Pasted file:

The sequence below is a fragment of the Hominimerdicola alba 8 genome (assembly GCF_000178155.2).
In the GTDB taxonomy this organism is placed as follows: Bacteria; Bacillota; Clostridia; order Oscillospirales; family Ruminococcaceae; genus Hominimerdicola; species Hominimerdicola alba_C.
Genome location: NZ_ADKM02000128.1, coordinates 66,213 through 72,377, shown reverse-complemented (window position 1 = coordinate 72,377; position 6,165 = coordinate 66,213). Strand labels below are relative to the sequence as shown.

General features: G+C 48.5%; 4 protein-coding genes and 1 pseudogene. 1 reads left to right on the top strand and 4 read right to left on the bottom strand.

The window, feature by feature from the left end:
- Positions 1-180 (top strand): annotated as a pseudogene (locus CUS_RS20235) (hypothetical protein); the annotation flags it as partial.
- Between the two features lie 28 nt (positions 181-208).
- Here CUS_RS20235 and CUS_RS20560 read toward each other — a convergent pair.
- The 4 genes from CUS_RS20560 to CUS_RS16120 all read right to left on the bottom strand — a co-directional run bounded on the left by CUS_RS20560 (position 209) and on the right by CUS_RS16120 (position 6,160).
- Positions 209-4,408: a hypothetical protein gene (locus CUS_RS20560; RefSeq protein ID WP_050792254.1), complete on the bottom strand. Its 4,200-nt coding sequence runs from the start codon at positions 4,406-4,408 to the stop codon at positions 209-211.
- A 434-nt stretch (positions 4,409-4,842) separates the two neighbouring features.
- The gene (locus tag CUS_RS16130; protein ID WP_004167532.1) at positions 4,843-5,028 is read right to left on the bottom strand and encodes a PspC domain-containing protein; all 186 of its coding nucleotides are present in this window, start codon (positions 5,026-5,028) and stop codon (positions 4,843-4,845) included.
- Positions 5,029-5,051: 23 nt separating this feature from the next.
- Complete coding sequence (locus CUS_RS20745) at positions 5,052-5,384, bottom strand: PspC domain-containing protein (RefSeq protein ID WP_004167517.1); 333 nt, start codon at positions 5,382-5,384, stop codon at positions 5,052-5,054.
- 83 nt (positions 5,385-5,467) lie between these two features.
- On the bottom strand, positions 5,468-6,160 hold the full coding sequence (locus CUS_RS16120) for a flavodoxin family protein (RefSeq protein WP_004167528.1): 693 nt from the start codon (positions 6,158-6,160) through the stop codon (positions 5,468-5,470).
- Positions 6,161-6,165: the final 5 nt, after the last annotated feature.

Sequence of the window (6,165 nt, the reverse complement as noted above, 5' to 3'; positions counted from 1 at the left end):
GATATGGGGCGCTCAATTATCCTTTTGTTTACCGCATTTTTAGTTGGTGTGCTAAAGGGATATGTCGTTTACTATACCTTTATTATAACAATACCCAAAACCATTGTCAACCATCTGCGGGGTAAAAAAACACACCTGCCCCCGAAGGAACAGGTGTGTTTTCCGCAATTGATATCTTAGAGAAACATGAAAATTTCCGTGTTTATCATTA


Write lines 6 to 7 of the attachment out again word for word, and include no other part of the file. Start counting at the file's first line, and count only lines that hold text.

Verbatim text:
- Positions 1-180 (top strand): annotated as a pseudogene (locus CUS_RS20235) (hypothetical protein); the annotation flags it as partial.
- Between the two features lie 28 nt (positions 181-208).